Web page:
While companion planting has a long history, the benefits of companion planting have not always been understood. Traditional recommendations, for companion planting have been used by gardeners for a long time, but recent tests are proving scientifically, that they work.

Other ways that companion planting can be beneficial is to plant a crop like any Legumes, on an area where it will feed nitrogen into the soil, then it will not be necessary to use any chemical fertilizers for the next crop.  (Corn and beans are excellent companions.)

The African marigold, along with other plants, are well-known for companion planting, as they exude chemicals from their roots or aerial parts that suppress or repel pests and protect neighboring plants.  (My roses love marigold!)

Companion planting also exists in a physical way. For example, tall-growing, sun-loving plants may share space with lower-growing, shade-tolerant species, resulting in higher total yields from the land. This is called spatial interaction, and can also yield pest control benefits, for example, the presence of the prickly vines is said to discourage raccoons from ravaging sweet corn.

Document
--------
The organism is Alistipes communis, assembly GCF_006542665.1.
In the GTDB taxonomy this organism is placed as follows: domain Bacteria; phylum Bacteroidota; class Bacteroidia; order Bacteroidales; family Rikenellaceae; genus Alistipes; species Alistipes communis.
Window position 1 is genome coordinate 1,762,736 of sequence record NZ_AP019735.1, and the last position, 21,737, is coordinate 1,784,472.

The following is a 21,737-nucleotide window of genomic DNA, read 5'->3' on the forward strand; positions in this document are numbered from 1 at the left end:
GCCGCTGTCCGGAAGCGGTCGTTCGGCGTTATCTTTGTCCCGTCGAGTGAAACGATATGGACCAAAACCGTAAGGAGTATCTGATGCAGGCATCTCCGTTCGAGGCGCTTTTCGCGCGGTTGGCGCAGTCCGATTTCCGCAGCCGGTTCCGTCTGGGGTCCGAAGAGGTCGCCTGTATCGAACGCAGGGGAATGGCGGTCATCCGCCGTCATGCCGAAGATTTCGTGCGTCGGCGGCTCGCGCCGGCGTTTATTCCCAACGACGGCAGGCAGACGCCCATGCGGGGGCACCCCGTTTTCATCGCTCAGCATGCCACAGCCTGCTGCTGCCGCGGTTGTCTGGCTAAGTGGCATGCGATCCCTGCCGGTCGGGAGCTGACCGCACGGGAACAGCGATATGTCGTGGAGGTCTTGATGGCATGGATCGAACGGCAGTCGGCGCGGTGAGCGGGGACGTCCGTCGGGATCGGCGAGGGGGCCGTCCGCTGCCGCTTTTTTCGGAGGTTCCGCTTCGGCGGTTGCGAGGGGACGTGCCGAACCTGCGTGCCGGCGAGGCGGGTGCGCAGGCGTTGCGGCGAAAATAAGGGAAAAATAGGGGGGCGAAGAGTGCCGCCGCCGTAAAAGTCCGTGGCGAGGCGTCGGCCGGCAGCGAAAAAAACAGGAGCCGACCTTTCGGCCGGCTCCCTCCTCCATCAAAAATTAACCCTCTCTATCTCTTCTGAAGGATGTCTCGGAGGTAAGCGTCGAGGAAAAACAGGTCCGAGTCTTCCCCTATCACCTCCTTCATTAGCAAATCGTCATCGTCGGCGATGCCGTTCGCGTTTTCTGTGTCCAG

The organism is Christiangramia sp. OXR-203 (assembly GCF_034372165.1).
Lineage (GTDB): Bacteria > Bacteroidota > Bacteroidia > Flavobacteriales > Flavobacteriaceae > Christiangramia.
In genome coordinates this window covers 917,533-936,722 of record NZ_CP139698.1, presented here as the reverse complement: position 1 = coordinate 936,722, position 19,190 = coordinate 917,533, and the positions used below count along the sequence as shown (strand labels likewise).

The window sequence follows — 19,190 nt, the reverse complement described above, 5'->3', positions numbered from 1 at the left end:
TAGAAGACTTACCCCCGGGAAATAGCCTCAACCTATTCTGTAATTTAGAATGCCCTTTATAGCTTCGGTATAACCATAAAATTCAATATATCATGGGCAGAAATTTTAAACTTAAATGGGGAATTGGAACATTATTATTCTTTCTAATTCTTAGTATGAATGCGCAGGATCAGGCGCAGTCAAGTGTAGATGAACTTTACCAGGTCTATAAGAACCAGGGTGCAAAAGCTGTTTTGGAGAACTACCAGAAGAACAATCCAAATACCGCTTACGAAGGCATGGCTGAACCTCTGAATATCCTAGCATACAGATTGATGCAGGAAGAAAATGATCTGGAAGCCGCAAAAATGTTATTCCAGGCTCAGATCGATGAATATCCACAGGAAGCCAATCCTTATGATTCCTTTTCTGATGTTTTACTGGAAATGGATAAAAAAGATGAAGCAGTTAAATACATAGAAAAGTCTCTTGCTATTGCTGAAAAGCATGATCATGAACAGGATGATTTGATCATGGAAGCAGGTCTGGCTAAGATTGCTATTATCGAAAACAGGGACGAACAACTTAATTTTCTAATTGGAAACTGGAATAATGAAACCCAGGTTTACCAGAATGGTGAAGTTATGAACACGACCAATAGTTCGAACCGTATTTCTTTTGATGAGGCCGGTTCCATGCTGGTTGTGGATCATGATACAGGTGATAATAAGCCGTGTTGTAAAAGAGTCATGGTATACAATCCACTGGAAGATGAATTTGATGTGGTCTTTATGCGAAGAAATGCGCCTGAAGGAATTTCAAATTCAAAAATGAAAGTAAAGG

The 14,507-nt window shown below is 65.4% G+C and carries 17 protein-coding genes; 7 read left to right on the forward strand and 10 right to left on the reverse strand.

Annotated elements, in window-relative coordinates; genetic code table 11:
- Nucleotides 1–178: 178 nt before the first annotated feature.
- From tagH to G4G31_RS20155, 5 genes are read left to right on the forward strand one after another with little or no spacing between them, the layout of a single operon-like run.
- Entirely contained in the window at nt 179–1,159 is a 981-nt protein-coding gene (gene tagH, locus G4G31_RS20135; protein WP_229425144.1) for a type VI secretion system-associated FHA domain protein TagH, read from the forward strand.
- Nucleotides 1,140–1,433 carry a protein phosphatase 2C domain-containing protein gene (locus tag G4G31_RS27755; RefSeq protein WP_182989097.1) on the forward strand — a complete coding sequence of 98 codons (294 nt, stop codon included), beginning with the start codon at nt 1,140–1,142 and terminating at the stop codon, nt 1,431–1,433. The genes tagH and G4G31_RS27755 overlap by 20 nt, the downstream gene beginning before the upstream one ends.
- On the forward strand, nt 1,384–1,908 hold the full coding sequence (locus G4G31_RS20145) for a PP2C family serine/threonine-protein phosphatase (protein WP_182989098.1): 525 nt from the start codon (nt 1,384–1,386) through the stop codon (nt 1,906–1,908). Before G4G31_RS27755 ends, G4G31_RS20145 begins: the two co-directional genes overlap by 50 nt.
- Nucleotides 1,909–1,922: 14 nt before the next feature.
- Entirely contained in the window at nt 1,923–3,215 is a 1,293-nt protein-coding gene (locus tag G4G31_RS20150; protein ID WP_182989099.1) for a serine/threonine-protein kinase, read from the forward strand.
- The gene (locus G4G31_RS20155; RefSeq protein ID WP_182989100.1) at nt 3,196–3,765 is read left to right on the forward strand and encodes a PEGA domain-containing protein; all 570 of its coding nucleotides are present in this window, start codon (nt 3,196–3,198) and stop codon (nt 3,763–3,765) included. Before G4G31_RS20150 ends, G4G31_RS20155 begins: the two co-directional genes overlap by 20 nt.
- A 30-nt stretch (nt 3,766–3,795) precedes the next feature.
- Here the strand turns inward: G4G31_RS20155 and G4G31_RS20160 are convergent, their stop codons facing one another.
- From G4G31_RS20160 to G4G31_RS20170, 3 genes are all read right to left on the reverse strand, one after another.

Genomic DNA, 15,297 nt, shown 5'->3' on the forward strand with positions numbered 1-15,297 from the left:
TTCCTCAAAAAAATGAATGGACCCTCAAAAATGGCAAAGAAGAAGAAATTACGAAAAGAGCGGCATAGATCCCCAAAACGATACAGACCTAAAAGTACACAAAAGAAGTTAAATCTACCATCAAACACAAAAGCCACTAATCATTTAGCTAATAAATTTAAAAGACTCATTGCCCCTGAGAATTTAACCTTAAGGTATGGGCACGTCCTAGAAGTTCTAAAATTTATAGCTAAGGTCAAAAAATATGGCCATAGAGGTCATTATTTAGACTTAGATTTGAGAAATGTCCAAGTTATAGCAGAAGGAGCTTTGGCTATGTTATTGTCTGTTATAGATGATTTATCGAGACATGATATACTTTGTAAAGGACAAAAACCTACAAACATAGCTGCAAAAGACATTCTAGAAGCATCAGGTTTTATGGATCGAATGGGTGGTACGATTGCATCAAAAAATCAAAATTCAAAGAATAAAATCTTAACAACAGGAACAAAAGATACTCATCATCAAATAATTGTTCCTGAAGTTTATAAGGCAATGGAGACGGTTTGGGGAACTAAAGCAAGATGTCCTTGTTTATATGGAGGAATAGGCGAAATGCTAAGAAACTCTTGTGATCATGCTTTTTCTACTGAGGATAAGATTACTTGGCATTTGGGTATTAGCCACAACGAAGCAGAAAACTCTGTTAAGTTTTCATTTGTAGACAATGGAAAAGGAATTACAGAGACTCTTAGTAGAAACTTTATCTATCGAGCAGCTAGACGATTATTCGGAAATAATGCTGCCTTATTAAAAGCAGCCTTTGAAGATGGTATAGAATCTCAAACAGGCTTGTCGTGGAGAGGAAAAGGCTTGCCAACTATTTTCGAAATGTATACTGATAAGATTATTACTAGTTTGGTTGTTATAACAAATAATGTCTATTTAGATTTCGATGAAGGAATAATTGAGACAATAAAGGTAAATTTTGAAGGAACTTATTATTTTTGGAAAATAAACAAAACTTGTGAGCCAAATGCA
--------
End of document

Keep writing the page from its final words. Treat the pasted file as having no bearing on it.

Another type of companion planting is called Nurse cropping, where tall or dense-canopied plants may protect more vulnerable plants through shading or by providing a wind break. For example, oats have long been used to help establish alfalfa and other forages by supplanting the more competitive weeds that would otherwise grow in their place. In many instances, nurse cropping is simply another form of physical-spatial interaction.